Sometime between 5 am and 9 am it decided to snow, oh, about 13 inches. I got up early this morning to test some doughnut recipes and I had to spend quite a while pushing all that snow off the car. 

I suppose it only made the doughnuts taste sweeter, as we sipped hot coffee and reveled in their pillowy softness while skiers clamored about outside in Vail village. 


So why all this doughnut business? I  wanted to do a test batch of some doughnut varieties I have planned for an upcoming wedding. The bride wants to serve small doughnuts at the end of the night to her guests, along with spiked coffee and milk shooters. They will also have some little bags for guests to grab a few on their way out. Isn’t that such a nice gesture? 

Besides, there is nothing quite like a freshly fried, warm doughnut. I first tasted these beignets when I was in pastry school, and it was slightly nostalgic frying up a batch this morning- these guys are pretty memorable. A truly honest doughnut with no mixes or preservatives, they’re plump, addictive, and kissed in cinnamon sugar (although I also enjoy them rolled in powdered sugar, too). 

One of my chef mentors from pastry school, Chef Jacquy Pfeiffer, published The Art of French Pastry this past December. It’s a beautiful book. When I was glancing through it the other day, I remembered these beignets, and I knew they would have a perfect place on my client’s doughnut table.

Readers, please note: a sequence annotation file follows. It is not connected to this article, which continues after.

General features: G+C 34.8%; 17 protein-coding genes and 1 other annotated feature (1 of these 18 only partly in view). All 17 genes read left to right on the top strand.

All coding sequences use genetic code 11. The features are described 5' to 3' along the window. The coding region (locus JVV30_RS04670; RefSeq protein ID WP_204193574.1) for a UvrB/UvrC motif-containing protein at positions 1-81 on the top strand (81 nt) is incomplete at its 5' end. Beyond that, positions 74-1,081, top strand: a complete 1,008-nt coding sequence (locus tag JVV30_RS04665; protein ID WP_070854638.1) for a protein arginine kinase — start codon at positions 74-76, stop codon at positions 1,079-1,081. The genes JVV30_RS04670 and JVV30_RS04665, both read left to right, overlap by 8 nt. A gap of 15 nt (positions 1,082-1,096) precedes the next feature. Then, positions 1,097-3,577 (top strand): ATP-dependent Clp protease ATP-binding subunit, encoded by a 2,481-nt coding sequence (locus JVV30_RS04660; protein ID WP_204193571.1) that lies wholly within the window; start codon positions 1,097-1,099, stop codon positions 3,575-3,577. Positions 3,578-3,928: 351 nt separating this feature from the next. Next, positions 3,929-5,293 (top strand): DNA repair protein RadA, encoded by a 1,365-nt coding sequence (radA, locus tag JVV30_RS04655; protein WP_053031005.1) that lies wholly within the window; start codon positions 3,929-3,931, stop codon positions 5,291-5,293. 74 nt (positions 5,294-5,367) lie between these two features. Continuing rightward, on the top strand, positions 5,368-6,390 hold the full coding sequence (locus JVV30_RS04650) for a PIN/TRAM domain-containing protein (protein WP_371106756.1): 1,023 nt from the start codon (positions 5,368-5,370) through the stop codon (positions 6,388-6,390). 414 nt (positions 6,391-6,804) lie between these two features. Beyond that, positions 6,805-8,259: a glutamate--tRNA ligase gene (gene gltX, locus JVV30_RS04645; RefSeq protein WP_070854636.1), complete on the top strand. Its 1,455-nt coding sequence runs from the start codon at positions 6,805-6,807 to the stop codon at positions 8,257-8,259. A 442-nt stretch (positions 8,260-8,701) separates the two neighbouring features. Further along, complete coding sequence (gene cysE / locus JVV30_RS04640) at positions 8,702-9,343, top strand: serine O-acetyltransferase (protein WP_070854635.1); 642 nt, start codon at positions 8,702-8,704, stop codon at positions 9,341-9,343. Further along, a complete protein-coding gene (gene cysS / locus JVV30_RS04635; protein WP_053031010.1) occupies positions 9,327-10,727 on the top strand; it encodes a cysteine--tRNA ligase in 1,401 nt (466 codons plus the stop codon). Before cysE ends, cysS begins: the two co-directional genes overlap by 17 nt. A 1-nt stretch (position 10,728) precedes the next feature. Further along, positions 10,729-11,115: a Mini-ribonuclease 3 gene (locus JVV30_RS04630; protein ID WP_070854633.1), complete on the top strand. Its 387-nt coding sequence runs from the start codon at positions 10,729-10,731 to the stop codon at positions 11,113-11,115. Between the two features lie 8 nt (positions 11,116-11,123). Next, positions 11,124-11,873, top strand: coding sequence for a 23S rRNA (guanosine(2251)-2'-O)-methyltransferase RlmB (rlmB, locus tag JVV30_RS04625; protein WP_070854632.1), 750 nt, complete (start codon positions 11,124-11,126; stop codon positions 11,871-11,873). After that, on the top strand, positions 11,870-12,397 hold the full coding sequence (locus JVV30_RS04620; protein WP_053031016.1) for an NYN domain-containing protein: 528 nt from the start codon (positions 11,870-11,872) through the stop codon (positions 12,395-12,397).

You’ll want to start these the day before you plan to eat them, but they’re well worth the extra planning. Chef Jacquy recommends filling them with raspberry jam or pastry cream, which tastes divine, but these are also excellent simply rolled in sugar. 

Oh yes- and a complimentary moose family photo.

Happy baking!




How to make this high altitude adjusted recipe:

Adapted from The Art of French Pastry by Jacquy Pfeiffer

Recipe type: High Altitude
  • ⅓ cup + 1 tablespoon cool water
  • 1½ teaspoons dry yeast
  • ½ cup + 1 tablespoon all-purpose flour
  • DOUGH:
  • ⅓ + 1 teaspoon cool water
  • 2 tablespoons minus 1 teaspoon sugar
  • 1½ cups all-purpose flour
  • 3 egg yolks
  • ¾ teaspoon salt
  • 1¾ oz unsalted butter, room temperature
  • 1-2 quarts canola or grapeseed oil for frying
  1. DAY 1:
  2. Make a poolish by placing the water in the bowl of your stand mixer and adding the yeast. Stir together.
  3. Sprinkle the flour over the top and let it sit, undisturbed, for 10-15 minutes, or until cracks form. The cracks signify that the yeast is fermenting.
  4. Once the yeast has been activated you can mix and knead the dough. Before beginning the process place an extra cup of water next to your mixer, just in case your dough is too dry.
  5. Add the water, sugar, flour, egg yolks, and salt to the poolish.
  6. Using the dough hook attachment, mix on medium speed for 30 seconds to observe the dough. If it looks very dry and lumpy, add a very small amount of extra water to it. The dough should come together after a full minute of mixing on medium speed.